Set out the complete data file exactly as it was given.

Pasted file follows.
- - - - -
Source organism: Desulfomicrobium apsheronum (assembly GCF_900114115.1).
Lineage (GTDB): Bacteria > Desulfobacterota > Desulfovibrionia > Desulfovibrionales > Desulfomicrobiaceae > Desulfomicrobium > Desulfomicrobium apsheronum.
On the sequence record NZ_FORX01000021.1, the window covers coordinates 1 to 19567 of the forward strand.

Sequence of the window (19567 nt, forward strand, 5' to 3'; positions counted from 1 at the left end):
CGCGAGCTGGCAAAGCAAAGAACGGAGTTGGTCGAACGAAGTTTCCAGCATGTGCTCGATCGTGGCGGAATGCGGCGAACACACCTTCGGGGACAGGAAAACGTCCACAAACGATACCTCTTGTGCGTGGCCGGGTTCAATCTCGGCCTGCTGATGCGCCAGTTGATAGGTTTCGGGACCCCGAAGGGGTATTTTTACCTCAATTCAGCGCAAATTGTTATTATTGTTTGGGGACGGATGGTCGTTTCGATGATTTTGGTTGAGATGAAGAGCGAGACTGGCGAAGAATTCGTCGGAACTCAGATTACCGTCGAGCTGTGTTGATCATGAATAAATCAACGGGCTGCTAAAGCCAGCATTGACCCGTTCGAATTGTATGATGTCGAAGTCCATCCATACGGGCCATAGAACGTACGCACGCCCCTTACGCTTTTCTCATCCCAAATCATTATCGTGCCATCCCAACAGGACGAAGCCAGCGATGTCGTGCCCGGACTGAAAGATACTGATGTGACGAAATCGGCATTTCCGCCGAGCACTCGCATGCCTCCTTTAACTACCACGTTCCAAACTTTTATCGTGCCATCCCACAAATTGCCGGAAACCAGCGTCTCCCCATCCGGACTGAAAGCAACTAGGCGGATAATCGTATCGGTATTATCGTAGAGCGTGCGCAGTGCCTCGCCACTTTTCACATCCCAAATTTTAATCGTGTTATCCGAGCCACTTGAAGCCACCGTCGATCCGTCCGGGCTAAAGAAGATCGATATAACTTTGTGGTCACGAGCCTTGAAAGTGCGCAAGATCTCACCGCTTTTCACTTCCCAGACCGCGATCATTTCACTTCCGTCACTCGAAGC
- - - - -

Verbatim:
Source organism: Desulfomicrobium apsheronum (assembly GCF_900114115.1).
Lineage (GTDB): Bacteria > Desulfobacterota > Desulfovibrionia > Desulfovibrionales > Desulfomicrobiaceae > Desulfomicrobium > Desulfomicrobium apsheronum.
On the sequence record NZ_FORX01000021.1, the window covers coordinates 1 to 19567 of the forward strand.

Sequence of the window (19567 nt, forward strand, 5' to 3'; positions counted from 1 at the left end):
CGCGAGCTGGCAAAGCAAAGAACGGAGTTGGTCGAACGAAGTTTCCAGCATGTGCTCGATCGTGGCGGAATGCGGCGAACACACCTTCGGGGACAGGAAAACGTCCACAAACGATACCTCTTGTGCGTGGCCGGGTTCAATCTCGGCCTGCTGATGCGCCAGTTGATAGGTTTCGGGACCCCGAAGGGGTATTTTTACCTCAATTCAGCGCAAATTGTTATTATTGTTTGGGGACGGATGGTCGTTTCGATGATTTTGGTTGAGATGAAGAGCGAGACTGGCGAAGAATTCGTCGGAACTCAGATTACCGTCGAGCTGTGTTGATCATGAATAAATCAACGGGCTGCTAAAGCCAGCATTGACCCGTTCGAATTGTATGATGTCGAAGTCCATCCATACGGGCCATAGAACGTACGCACGCCCCTTACGCTTTTCTCATCCCAAATCATTATCGTGCCATCCCAACAGGACGAAGCCAGCGATGTCGTGCCCGGACTGAAAGATACTGATGTGACGAAATCGGCATTTCCGCCGAGCACTCGCATGCCTCCTTTAACTACCACGTTCCAAACTTTTATCGTGCCATCCCACAAATTGCCGGAAACCAGCGTCTCCCCATCCGGACTGAAAGCAACTAGGCGGATAATCGTATCGGTATTATCGTAGAGCGTGCGCAGTGCCTCGCCACTTTTCACATCCCAAATTTTAATCGTGTTATCCGAGCCACTTGAAGCCACCGTCGATCCGTCCGGGCTAAAGAAGATCGATATAACTTTGTGGTCACGAGCCTTGAAAGTGCGCAAGATCTCACCGCTTTTCACTTCCCAGACCGCGATCATTTCACTTCCGTCACTCGAAGC